Ten years after 9/11, anti-Semitic conspiracy theories surrounding the attacks are "alive and well" and fueled by an entrenched propaganda industry, according to the Anti-Defamation League (ADL), which today issued a new report showing how these theories have grown and evolved over the last decade.
In "Decade of Deceit: Anti-Semitic 9/11 Conspiracy Theories 10 Years Later," ADL looks at the individuals who continue to circulate distorted conspiracy theories about 9/11, including the claim that the Jews or Israel perpetrated the attacks instead of Al Qaeda. A new chorus of voices , who claim not to be anti-Jewish but simply anti-Zionist, have become the most popular promoters of these ideas.
"It is shocking that nearly a decade after 9/11 we are still confronted with those who continue to deny the historical record of 9/11 or who hold fast to anti-Semitic myths about that horrific day," said Abraham H. Foxman, ADL National Director. "For ten years, the historical record has been warped and manipulated by anti-Semites intent on creating their false version of history. One of the saddest outcomes of 9/11 is that despite the fact that this national tragedy that brought so Americans together, there remains this small group of vocal bigots who, nearly a decade later, are still seeking to promote and sell their own sinister agenda of blaming Jews and Israel."
The most prominent promoters of anti-Semitic conspiracy theories today are less often white supremacists and right-wing anti-Semites. Rather they more commonly are members of a group of anti-Israel conspiracists who see the 9/11 attacks as one of a series of "false flag" operations that Israel has carried out to manufacture a war against its Muslim enemies.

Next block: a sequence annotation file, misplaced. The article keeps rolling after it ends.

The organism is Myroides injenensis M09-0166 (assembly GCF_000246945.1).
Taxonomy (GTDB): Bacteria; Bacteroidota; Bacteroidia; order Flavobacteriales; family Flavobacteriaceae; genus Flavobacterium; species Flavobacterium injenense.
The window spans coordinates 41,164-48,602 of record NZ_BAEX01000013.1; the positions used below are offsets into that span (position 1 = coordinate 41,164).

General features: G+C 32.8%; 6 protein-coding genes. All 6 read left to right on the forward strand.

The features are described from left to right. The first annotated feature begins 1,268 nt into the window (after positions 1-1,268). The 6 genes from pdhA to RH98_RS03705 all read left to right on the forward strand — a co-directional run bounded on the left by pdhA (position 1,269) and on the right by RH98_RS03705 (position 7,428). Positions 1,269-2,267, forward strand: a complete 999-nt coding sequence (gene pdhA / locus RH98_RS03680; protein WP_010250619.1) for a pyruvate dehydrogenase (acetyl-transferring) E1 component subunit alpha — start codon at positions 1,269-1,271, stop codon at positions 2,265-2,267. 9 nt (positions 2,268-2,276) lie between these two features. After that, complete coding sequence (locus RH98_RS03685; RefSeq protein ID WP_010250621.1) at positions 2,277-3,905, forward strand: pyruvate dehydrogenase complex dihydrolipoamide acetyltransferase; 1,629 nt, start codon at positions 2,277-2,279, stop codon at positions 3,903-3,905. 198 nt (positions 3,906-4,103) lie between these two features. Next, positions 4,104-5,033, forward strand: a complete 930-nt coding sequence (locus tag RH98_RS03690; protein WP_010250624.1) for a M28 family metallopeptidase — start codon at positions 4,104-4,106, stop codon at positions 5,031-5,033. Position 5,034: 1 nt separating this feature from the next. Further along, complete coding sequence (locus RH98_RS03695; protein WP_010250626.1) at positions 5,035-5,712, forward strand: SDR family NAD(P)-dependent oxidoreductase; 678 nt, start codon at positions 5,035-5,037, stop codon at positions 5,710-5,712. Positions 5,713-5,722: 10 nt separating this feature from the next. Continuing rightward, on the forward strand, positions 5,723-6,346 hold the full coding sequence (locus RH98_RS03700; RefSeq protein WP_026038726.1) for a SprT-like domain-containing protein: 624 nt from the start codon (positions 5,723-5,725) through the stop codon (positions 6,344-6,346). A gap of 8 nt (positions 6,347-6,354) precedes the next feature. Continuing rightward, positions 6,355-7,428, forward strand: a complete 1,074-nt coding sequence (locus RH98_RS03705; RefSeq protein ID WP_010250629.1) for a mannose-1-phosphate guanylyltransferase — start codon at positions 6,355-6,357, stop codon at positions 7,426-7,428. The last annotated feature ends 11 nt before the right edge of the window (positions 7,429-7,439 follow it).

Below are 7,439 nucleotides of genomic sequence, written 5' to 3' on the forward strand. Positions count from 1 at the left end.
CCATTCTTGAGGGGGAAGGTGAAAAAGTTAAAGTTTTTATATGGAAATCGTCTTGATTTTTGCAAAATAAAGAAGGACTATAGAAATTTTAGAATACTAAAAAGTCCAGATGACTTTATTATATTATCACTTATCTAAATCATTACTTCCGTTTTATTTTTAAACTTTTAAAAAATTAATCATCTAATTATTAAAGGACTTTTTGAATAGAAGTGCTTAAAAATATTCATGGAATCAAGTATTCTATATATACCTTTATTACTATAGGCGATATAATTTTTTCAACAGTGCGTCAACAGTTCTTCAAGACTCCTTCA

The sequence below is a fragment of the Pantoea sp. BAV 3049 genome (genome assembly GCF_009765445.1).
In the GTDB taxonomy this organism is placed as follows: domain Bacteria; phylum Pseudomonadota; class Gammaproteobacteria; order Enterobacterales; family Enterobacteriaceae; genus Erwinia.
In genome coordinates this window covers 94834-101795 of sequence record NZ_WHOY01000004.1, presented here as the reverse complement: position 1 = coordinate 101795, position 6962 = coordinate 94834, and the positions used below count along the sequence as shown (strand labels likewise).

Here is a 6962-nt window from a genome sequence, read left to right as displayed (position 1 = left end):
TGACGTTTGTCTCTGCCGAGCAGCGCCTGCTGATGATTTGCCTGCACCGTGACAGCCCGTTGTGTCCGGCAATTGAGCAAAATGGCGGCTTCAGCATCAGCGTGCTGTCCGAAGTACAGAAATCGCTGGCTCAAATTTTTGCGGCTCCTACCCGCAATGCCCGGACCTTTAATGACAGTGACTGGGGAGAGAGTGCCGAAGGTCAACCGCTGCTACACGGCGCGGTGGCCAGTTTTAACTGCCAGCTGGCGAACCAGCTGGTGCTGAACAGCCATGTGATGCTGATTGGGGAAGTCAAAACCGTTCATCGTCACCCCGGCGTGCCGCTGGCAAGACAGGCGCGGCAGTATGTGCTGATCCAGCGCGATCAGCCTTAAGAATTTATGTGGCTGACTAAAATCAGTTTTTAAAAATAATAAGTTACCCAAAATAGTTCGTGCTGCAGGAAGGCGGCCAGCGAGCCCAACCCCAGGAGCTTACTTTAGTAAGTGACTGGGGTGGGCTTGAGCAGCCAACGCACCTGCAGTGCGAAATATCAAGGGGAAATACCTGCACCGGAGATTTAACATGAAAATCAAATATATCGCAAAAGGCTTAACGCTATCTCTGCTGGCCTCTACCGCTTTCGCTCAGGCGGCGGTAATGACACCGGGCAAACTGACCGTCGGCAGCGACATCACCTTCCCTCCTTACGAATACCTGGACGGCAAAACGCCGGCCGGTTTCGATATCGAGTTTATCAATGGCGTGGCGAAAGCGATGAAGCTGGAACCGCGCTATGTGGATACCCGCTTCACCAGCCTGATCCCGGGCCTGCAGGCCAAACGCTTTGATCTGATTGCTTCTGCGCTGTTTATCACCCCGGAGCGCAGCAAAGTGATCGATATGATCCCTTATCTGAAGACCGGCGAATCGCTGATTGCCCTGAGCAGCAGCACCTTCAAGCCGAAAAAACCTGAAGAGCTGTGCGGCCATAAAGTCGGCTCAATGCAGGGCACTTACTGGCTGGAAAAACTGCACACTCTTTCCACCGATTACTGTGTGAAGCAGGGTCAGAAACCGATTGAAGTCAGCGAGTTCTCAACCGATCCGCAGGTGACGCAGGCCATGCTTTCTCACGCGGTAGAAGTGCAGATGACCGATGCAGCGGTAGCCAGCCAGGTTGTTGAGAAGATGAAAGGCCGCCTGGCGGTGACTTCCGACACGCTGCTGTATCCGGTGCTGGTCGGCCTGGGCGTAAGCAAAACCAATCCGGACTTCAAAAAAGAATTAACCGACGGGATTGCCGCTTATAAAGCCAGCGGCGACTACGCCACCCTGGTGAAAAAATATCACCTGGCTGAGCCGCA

According to the League's analysis, while the prevalence of certain conspiracy theories has changed over the last decade, one constant has been the penchant to accuse Jews and Israel of planning and executing the 9/11 attacks.
The conspiracy theories, which surfaced immediately after 9/11, have continued to circulate widely on the Internet, where conspiracy-mongers and anti-Semites have found a built-in audience for their ideas. These theories are promoted and shared on conspiracy-oriented web sites, social networking sites, and video sites. In addition, there is a flood of books and DVDs that proclaim that Jews and/or Israelis were behind the 9/11 attacks.
Certain conspiracy theories have increased in popularity over the past decade, according to ADL. The most prevalent anti-Semitic conspiracy theory that initially circulated following the attacks alleged that "4,000 Israelis" or Jews were forewarned and told to stay home from the World Trade Center on 9/11. While this theory has largely receded into the background, other major anti-Semitic conspiracy theories have come to the forefront.
The most popular conspiratorial allegations include the following: